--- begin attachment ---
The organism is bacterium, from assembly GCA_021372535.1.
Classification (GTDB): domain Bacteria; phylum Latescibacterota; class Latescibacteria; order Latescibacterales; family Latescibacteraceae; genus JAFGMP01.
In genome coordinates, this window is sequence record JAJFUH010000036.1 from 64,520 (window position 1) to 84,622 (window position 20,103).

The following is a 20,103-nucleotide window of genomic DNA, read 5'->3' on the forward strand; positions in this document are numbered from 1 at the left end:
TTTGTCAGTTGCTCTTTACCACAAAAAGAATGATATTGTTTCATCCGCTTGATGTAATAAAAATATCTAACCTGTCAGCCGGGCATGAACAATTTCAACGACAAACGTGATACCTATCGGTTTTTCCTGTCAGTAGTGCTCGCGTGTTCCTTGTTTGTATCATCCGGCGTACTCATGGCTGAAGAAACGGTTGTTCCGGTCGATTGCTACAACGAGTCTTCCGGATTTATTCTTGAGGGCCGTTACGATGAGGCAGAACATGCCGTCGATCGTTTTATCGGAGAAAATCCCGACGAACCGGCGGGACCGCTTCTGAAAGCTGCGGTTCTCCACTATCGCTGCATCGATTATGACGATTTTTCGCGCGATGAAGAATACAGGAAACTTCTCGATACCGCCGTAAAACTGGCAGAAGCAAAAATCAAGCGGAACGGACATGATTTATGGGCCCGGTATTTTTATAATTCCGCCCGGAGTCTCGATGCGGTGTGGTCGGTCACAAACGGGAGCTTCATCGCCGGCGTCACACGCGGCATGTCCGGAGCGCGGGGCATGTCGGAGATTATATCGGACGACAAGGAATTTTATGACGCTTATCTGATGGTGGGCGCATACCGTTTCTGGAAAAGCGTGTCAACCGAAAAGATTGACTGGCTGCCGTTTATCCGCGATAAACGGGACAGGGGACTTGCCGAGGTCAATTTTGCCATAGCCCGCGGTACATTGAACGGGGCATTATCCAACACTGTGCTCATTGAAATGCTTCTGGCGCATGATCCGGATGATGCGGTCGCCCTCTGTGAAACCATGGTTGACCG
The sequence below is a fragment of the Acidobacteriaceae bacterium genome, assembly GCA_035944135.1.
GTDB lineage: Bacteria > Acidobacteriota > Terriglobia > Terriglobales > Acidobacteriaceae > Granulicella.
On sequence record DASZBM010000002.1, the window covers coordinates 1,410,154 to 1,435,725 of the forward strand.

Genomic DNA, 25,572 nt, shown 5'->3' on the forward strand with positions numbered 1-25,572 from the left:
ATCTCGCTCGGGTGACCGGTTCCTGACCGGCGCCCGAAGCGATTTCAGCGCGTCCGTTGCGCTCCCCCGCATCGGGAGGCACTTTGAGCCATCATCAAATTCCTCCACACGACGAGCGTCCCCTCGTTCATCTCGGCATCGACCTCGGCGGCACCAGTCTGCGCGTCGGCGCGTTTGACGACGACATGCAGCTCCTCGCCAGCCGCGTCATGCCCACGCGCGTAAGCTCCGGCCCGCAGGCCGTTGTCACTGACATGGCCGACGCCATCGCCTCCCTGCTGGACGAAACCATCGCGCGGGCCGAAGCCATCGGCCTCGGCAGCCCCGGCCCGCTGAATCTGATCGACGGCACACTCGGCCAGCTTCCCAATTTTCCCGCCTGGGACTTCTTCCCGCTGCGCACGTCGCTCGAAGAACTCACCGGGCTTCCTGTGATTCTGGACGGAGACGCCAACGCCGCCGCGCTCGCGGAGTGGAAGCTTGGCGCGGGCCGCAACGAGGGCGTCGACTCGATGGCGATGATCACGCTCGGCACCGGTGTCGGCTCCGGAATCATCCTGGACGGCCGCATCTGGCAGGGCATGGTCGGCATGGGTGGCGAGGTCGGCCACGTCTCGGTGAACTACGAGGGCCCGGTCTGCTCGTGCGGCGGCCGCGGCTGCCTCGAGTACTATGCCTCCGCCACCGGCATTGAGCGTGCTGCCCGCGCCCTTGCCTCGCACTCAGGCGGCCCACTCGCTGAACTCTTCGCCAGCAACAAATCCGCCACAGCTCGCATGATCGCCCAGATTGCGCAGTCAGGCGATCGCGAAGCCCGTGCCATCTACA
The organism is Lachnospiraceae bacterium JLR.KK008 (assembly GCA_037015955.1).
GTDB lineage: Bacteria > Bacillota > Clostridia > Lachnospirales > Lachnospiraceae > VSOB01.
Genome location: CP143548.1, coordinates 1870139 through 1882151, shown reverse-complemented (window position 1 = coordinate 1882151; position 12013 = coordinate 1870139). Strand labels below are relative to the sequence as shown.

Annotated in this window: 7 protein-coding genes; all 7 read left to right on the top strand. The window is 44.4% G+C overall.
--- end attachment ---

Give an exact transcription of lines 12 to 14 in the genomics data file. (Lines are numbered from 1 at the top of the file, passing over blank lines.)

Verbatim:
GTDB lineage: Bacteria > Bacillota > Clostridia > Lachnospirales > Lachnospiraceae > VSOB01.
Genome location: CP143548.1, coordinates 1870139 through 1882151, shown reverse-complemented (window position 1 = coordinate 1882151; position 12013 = coordinate 1870139). Strand labels below are relative to the sequence as shown.

Annotated in this window: 7 protein-coding genes; all 7 read left to right on the top strand. The window is 44.4% G+C overall.